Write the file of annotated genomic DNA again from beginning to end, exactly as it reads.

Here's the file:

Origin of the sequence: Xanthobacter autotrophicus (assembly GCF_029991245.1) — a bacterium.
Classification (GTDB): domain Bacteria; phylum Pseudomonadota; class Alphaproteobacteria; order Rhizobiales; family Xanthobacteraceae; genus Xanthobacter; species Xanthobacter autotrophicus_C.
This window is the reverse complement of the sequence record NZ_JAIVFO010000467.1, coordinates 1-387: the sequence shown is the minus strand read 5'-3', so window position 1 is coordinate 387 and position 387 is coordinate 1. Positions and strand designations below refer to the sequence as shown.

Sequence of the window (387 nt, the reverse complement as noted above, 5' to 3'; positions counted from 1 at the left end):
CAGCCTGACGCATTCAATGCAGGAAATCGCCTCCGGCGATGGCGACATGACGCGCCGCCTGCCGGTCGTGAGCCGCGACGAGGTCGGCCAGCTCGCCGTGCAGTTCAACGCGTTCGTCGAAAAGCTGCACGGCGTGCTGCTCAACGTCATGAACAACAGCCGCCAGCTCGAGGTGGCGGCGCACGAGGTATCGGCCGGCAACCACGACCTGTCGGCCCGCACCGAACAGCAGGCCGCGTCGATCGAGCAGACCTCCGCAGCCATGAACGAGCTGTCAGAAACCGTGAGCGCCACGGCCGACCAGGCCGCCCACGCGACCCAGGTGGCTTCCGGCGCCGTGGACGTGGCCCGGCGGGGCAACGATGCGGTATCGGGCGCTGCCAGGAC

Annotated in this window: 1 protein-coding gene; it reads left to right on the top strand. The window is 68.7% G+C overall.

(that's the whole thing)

Origin of the sequence: Xanthobacter autotrophicus (assembly GCF_029991245.1) — a bacterium.
Classification (GTDB): domain Bacteria; phylum Pseudomonadota; class Alphaproteobacteria; order Rhizobiales; family Xanthobacteraceae; genus Xanthobacter; species Xanthobacter autotrophicus_C.
This window is the reverse complement of the sequence record NZ_JAIVFO010000467.1, coordinates 1-387: the sequence shown is the minus strand read 5'-3', so window position 1 is coordinate 387 and position 387 is coordinate 1. Positions and strand designations below refer to the sequence as shown.

Sequence of the window (387 nt, the reverse complement as noted above, 5' to 3'; positions counted from 1 at the left end):
CAGCCTGACGCATTCAATGCAGGAAATCGCCTCCGGCGATGGCGACATGACGCGCCGCCTGCCGGTCGTGAGCCGCGACGAGGTCGGCCAGCTCGCCGTGCAGTTCAACGCGTTCGTCGAAAAGCTGCACGGCGTGCTGCTCAACGTCATGAACAACAGCCGCCAGCTCGAGGTGGCGGCGCACGAGGTATCGGCCGGCAACCACGACCTGTCGGCCCGCACCGAACAGCAGGCCGCGTCGATCGAGCAGACCTCCGCAGCCATGAACGAGCTGTCAGAAACCGTGAGCGCCACGGCCGACCAGGCCGCCCACGCGACCCAGGTGGCTTCCGGCGCCGTGGACGTGGCCCGGCGGGGCAACGATGCGGTATCGGGCGCTGCCAGGAC

Annotated in this window: 1 protein-coding gene; it reads left to right on the top strand. The window is 68.7% G+C overall.